CHARLOTTE, N.C. – With holes perched on slopes and firm greens repelling all but the most accurate approach shots, many have quipped that this year’s PGA Championship feels much more like a U.S. Open.
Put Quail Hollow Club member Webb Simpson among that group.
“This setup has been too tough for a PGA, to be honest,” Simpson said after the third round.
Simpson won the U.S. Open in 2012, and he makes his home a short cart ride from the first tee at Quail Hollow. He shot a 1-over 72 Saturday to drop to 5 over for the week, and shared his view that the PGA of America may have gone a bit too far in tinkering with a course he knows better than anyone in the field.
“I don’t know if the intent was to make it this difficult, but it’s really hard,” Simpson said. “We are dealing with a long golf course, tons of rough, and crazy fast greens. … Similar feelings to when I play a U.S. Open. You shoot even par, you have done really well. In past PGAs, even par is not that good. It’s definitely something to get used to.”
Simpson is not the only player to speak out about course conditions this week, with the redesigned holes of Nos. 1-5 – and especially the par-3 fourth hole – receiving the brunt of the criticism. But his pointed criticism resonates given his deep relationship with both the area and club.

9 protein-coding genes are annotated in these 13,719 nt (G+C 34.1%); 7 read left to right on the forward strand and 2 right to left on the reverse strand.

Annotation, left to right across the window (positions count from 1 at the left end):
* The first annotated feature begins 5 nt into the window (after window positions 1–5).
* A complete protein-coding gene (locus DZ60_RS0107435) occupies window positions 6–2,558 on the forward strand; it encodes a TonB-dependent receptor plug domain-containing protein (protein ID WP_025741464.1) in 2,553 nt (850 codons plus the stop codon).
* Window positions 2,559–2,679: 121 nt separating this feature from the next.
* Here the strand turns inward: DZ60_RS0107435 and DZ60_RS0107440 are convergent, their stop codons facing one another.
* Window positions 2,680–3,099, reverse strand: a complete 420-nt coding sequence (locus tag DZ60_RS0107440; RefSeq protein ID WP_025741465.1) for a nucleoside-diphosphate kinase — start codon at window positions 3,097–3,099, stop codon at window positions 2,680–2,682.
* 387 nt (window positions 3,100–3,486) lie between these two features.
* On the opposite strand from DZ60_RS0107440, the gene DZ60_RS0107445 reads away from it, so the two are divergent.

Simpson directed much of his concern to the difficult finishing hole, which measured 477 yards in the third round but included a pin tucked six yards onto the green and four yards from the left edge.
“The false front is eight yards, which means you are supposed to hit the ball right of the hole. Now we have to get it past the hole so the ball doesn’t come back off the green,” Simpson said. “Little things like that. Me and my caddie said if they just put the pin four yards farther back, then it’s still a really hard hole but it’s fair.”
Simpson noted that some players will still find a way to succeed on the menacing layout, and Hideki Matsuyama and Kevin Kisner sharing the 36-hole lead at 8-under 134 showed that some birdies are out there. But this is certainly not the same course that players grew familiar with over the years at the Wells Fargo Championship, and it’s one that Simpson is a bit surprised to encounter in the season’s final major.
“I think we are seeing a trend in golf when courses are redone, they are 99 percent of the time harder,” Simpson said.